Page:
I use the Evil Roy portable steel targets that flatten and fragment the bullet and direct it straight down to the ground. If the fragments hit the front support, small pieces can come back. I shoot at an angle at closer ranges for that reason. If a bullet hits the edge of the target, it can richochet off into the wild blue yonder. I shoot on public land with a safe backstop (like a bank or a mountain).

There are no richochets that can come back at the shooter other than small fragments.


When sweeping up my brass at a local shooting range, some years ago, I noticed all the small pieces of bullet jacket on the floor--all around the shooting stations. Testimony to the importance of eye protection.

In Farnum's course we used steel rotating targets. I got a tiny piece of fragment on the cheek below my glasses. Not a major event, but could have been serious if it hit the eye. We shot at 8 yds. If I wiped it with my finger and looked real close, I could barely make out the tiniest speck of blood. Class had worse injuries drawing, running, shooting, reloading and clearing malfunctions. The biggest danger may be when turned away exposing the eye from the side. We used side shields that could be attached to our glasses for that reason.

Considering the thousands of steel targets in use, I've heard more criticism on this board than from all other sources put together. They have their place, but aren't appropriate everywhere.

Last edited by Nnobby45; July 10, 2011 at 08:41 PM.
Nnobby45 is offline  
Old October 6, 2011, 11:06 AM   #23
kflo01
Member
 
Join Date: December 2, 2010
Location: NY
Posts: 61
"sort of on topic, not pistols, but there's a video out there of a guy shooting the .50cal Browning at a steel target at what looks to be at least a couple hundred yards away, possibly more. He's at a portable shooting bench.
When he shoots, there is perhaps a second or so delay, and you can hear a whistling sound, and see the bullet skip off the ground about 20 feet in front of him, and then it takes his ear muffs off his head. Looks like it hits the left side of the muff. He jumps up, finds he's pretty much unhurt, and says "we're not doing THAT anymore" .. or something to that effect.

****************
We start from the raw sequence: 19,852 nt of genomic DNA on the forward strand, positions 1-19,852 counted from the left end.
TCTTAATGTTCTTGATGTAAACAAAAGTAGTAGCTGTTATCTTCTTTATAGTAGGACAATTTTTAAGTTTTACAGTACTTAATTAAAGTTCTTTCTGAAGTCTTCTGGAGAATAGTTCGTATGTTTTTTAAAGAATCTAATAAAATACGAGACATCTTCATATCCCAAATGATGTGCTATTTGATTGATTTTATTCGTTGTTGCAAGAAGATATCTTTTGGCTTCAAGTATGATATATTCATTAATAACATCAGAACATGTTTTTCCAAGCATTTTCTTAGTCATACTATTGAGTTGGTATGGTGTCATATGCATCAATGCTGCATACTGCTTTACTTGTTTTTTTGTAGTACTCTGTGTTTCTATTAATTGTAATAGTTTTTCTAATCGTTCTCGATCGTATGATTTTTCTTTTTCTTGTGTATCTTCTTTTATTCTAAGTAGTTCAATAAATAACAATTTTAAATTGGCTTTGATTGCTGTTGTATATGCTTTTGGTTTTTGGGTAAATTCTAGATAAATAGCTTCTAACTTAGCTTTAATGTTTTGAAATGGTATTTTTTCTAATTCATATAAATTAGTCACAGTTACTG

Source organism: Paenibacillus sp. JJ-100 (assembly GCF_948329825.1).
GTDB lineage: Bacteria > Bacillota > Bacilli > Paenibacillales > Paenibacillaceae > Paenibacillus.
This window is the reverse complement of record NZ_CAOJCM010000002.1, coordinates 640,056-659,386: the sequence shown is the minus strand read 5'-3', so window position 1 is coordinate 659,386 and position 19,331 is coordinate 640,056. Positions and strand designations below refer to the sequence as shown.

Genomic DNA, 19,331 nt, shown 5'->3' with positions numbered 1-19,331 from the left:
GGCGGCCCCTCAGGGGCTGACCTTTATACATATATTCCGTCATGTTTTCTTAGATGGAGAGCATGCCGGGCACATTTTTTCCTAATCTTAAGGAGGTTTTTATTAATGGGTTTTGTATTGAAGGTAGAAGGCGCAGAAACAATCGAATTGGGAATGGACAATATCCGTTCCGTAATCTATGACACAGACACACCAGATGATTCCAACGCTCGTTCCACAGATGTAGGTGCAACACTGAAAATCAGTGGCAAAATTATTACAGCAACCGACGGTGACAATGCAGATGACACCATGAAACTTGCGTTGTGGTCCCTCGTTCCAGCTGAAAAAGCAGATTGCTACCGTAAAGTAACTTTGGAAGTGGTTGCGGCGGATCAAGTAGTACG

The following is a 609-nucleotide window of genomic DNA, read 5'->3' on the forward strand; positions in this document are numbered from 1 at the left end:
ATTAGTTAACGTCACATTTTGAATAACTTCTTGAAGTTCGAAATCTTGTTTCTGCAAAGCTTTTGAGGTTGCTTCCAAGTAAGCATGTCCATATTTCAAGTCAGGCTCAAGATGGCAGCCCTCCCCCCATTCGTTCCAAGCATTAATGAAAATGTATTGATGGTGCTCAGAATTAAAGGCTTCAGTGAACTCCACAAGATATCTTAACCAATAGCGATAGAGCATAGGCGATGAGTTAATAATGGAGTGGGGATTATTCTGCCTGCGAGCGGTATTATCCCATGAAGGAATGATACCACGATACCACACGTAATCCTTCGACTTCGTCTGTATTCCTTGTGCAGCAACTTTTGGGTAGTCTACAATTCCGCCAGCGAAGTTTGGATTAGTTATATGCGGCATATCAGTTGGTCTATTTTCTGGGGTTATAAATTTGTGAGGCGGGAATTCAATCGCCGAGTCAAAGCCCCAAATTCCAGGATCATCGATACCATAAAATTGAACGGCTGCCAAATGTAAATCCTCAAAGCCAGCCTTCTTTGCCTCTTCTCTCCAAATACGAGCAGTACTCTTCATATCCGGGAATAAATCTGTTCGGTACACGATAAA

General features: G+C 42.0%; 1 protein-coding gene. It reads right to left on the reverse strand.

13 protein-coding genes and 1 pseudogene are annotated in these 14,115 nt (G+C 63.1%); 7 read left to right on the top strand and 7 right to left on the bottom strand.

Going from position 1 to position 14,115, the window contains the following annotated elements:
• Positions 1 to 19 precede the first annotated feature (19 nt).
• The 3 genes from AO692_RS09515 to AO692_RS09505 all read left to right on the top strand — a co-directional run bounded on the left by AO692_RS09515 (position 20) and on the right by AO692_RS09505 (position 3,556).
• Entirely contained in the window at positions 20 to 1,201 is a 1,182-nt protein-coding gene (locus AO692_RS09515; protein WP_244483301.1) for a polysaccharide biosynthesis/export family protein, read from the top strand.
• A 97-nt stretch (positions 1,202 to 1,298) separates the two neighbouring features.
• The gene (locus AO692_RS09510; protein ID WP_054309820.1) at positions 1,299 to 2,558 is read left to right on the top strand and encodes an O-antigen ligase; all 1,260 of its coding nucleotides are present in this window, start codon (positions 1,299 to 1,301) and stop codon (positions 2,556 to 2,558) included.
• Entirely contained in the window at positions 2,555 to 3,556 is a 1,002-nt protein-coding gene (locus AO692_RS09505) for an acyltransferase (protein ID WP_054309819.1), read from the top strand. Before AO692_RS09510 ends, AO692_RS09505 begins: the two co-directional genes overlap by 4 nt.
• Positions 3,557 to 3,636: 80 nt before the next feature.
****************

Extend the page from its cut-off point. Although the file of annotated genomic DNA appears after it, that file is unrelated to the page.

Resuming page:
Another couple inches to the right, and they could have buried his safety glasses with him. I hope he went and bought a handful of lottery tickets that afternoon, cause his luck isn't going to EVER be quite that good again, I'm sure.
Shooting steel is fun, for the "ring", but is HIGHLY unpredictable/dangerous. "

I saw that video. Scared the crap out of me and I wasnt even there. Man your right he needed to go play lotto that day. Seriously that might have turned me off to shooting period let alone steel.
__________________
NYS Unrestricted | PA CCP | FL CCP
NRA Member
"Reading,Learning and Doing"
kflo01 is offline  
Old October 6, 2011, 11:40 AM   #24
dahermit
Senior Member
 
Join Date: October 28, 2006
Location: South Central Michigan...near Ohio, Indiana.
Posts: 3,505
With some thought and math put into the design of steel targets, the direction of the deflected bullet fragments can be controlled somewhat. A steel target that is perpendicular to the shooter will allow bullet fragments to come straight back at the shooter. A steel target that is tilted slightly back from top to bottom, or tips back when struck will deflect the fragments back at the shooter, but slightly upward. A steel target the is tilted slightly forward from top to bottom, or is hinged and bottom swings away from the shooter will deflect the bullet fragments back at the shooter, but down-ward toward the ground. Mathematicians often quote that, "...the angle of approach equals the angle of departure...", or something like that. Before someone jumps on this, the angle of departure is only approximately the angle of approach due to other factors, like the relative hardness of the steel and how much it is deformed (cratered), by the bullet impact.

Last edited by dahermit; October 6, 2011 at 02:19 PM.
dahermit is offline  
Old October 6, 2011, 12:06 PM   #25
wyatt3d
Member
 
Join Date: May 5, 2009
Posts: 24
I had a ricochet from a steel target whiz by my left side missing my arm by a few inches. It may not have done much damage there but it sure got me thinking about what would of happened if it would have hit me in the glasses (I was just wearing sun glasses) or in the neck.

My cousin gave up shooting a few years ago after a .40 cal ricochet from a steel target severed the top 1/2 of his ear.

Personally I always wear shooting glasses now and don't shoot steel anymore.
wyatt3d is offline  
Reply

Thread Tools

Posting Rules
You may not post new threads
You may not post replies
You may not post attachments
You may not edit your posts

BB code is On
Smilies are On
[IMG] code is On
HTML code is Off

Forum Jump


All times are GMT -5. The time now is 09:11 PM.


Powered by vBulletin® Version 3.8.7
Copyright ©2000 - 2014, vBulletin Solutions, Inc.
This site and contents, including all posts, Copyright © 1998-2014 S.W.A.T. Magazine
Copyright Complaints: Please direct DMCA Takedown Notices to the registered agent: thefiringline.com
Contact Us
Page generated in 0.13861 seconds with 9 queries